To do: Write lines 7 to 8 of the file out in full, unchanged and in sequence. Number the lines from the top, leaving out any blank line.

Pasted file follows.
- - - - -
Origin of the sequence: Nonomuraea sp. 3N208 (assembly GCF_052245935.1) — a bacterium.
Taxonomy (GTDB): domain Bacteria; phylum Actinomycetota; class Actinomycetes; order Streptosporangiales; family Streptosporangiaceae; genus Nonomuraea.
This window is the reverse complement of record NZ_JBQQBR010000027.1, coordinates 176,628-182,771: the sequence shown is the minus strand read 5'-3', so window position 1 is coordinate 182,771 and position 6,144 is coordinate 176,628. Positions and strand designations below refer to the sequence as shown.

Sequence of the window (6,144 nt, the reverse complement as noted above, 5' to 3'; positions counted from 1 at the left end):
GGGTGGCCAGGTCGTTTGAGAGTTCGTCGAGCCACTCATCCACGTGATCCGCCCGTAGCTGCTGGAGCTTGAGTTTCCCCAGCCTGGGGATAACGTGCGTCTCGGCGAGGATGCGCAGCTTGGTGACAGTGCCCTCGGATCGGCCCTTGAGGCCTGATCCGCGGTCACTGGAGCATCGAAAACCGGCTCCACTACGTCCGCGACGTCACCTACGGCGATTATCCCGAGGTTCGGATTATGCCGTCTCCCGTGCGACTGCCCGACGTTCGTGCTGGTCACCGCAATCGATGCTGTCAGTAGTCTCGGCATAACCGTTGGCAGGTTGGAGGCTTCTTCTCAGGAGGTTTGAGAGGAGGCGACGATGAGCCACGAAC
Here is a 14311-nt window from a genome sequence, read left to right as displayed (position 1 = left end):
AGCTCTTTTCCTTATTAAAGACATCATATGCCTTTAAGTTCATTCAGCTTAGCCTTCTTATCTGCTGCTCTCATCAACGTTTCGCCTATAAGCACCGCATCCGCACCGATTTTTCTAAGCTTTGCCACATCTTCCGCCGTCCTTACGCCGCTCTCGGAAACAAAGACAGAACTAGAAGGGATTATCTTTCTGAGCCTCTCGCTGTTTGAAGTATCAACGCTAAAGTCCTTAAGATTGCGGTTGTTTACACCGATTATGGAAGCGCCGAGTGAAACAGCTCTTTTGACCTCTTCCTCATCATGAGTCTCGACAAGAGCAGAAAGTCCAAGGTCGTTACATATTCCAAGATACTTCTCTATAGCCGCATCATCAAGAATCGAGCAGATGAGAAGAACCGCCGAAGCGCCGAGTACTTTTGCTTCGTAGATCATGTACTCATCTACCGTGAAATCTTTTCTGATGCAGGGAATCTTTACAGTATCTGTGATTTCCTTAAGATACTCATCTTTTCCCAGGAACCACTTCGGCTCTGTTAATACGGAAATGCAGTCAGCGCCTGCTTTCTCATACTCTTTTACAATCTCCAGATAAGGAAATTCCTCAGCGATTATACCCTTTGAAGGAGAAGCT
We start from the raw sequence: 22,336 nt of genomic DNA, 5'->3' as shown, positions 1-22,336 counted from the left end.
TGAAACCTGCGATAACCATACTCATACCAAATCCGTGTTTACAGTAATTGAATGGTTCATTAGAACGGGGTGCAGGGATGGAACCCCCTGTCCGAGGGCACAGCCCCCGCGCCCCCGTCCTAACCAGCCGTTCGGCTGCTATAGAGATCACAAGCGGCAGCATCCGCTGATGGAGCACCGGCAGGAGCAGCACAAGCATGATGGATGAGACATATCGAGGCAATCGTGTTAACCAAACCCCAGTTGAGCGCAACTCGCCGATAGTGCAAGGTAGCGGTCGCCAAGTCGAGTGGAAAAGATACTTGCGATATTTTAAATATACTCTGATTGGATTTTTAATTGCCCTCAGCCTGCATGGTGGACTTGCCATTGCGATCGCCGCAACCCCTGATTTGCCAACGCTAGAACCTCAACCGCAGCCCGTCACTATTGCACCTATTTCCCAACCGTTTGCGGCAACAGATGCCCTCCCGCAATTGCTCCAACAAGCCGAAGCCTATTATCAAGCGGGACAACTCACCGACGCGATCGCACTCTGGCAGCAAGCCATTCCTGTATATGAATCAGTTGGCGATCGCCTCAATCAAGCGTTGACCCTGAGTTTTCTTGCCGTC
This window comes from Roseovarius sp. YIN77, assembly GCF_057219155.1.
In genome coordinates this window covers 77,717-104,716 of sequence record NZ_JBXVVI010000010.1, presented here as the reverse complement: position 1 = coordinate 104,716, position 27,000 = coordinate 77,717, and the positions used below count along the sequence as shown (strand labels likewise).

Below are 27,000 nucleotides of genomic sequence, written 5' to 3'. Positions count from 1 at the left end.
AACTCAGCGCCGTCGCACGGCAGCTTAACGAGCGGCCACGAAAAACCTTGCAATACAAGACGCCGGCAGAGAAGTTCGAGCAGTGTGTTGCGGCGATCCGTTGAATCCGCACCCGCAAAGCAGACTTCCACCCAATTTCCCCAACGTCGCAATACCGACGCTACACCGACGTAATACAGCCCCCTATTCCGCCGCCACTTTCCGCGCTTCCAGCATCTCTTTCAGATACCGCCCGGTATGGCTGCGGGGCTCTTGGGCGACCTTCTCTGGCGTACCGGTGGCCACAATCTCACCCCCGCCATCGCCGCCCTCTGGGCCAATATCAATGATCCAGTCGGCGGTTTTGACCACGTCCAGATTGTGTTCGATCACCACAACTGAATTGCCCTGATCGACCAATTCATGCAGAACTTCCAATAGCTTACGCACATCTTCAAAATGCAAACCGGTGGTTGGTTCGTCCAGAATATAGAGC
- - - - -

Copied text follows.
AGCTCTTTTCCTTATTAAAGACATCATATGCCTTTAAGTTCATTCAGCTTAGCCTTCTTATCTGCTGCTCTCATCAACGTTTCGCCTATAAGCACCGCATCCGCACCGATTTTTCTAAGCTTTGCCACATCTTCCGCCGTCCTTACGCCGCTCTCGGAAACAAAGACAGAACTAGAAGGGATTATCTTTCTGAGCCTCTCGCTGTTTGAAGTATCAACGCTAAAGTCCTTAAGATTGCGGTTGTTTACACCGATTATGGAAGCGCCGAGTGAAACAGCTCTTTTGACCTCTTCCTCATCATGAGTCTCGACAAGAGCAGAAAGTCCAAGGTCGTTACATATTCCAAGATACTTCTCTATAGCCGCATCATCAAGAATCGAGCAGATGAGAAGAACCGCCGAAGCGCCGAGTACTTTTGCTTCGTAGATCATGTACTCATCTACCGTGAAATCTTTTCTGATGCAGGGAATCTTTACAGTATCTGTGATTTCCTTAAGATACTCATCTTTTCCCAGGAACCACTTCGGCTCTGTTAATACGGAAATGCAGTCAGCGCCTGCTTTCTCATACTCTTTTACAATCTCCAGATAAGGAAATTCCTCAGCGATTATACCCTTTGAAGGAGAAGCT
We start from the raw sequence: 22,336 nt of genomic DNA, 5'->3' as shown, positions 1-22,336 counted from the left end.